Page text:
We have here the Lord's sore judgments denounced upon Gog. But as they are the same in greatness, and in multitude, as the Lord through the whole word of scripture uniformly holds forth to all the enemies of God's Christ, I do not think it necessary to enlarge upon them in a way of comment. All the Lord's judgments are to one and the same purport. Say ye to the righteous it shall be well with him. To the wicked it shall be ill with him. This is enough for our purpose. More than this, as the Lord hath not thought proper to explain, becomes not us to enquire. There is, it must be confessed, a strong propensity in every man's heart, to enquire how the Lord will accomplish his latter day dispensations, and when the time shall be? But there is one general answer, and given by the Lord himself to the enquiry of Daniel, which men of curious minds would do well to regard. Daniel 12:8-9 .
READER! instead of being wise above what is written, and spending our time in fruitless and unbecoming researches concerning the person of Gog, and the kingdom of Magog: let us accept what probably God the Holy Ghost meant to teach the Church by this scripture; that the eye of the Lord is upon his people to defend them from all their enemies; and that at a time when the waters of the sanctuary run low, and the foe seems to threaten with an high hand; that then the Lord is more particularly coming forth for their defense; for Jehovah hath declared himself to be against all Israel's enemies for his own sake. You and I cannot stand in the day of exercise in our own strength, or attempt anything in our own power: but hear what the Lord saith; I will put hooks in thy jaws, O Gog, and turn thee back, and all thine army with thee. Precious Lord Jesus! be thou to all thy people the sure hiding place from every storm, and the covert from every tempest; that when the enemy cometh in like a flood, the Spirit of the Lord may lift up a standard against him. Then shall thy people dwell in safety in the land of unwalled villages; because the Lord himself will be a wall of fire round about, in a cloud and smoke by day, and the shining of a flaming fire by night, for upon all the glory shall be a defense. Amen.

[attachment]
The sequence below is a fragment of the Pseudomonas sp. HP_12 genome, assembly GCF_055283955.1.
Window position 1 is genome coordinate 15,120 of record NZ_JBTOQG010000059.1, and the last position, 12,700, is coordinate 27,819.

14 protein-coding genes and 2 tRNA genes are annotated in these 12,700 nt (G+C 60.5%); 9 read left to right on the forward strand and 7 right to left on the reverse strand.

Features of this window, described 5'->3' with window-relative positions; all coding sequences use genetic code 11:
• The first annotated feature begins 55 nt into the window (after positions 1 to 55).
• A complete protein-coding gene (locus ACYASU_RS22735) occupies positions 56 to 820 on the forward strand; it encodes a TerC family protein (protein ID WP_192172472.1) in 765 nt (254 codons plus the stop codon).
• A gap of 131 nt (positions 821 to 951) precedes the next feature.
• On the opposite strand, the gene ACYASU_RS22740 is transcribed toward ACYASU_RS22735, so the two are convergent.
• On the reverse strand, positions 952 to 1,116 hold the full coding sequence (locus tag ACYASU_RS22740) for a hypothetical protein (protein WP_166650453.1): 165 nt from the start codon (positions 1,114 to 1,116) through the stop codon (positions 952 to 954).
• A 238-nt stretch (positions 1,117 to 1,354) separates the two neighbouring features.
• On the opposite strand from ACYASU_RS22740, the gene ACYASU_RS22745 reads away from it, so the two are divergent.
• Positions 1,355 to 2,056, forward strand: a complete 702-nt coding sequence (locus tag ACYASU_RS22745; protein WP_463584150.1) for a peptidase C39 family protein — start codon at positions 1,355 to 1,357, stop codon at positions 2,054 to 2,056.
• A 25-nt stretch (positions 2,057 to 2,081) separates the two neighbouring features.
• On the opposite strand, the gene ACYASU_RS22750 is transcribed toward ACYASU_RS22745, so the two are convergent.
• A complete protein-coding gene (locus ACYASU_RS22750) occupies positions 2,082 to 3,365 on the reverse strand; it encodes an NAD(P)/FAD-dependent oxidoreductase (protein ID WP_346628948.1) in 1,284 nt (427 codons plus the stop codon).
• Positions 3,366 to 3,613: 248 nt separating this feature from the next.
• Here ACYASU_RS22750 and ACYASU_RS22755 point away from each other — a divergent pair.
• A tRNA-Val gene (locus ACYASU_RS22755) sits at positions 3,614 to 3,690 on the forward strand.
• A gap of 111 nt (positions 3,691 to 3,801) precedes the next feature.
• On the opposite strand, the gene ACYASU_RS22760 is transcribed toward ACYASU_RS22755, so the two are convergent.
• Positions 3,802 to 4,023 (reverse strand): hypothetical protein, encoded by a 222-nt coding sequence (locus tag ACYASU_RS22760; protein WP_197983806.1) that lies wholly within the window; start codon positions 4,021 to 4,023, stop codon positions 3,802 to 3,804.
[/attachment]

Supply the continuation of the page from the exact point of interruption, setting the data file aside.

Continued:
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Hawker, Robert, D.D. "Commentary on Ezekiel 38". "Hawker's Poor Man's Commentary". https://www.studylight.org/
the Week of Proper 21 / Ordinary 26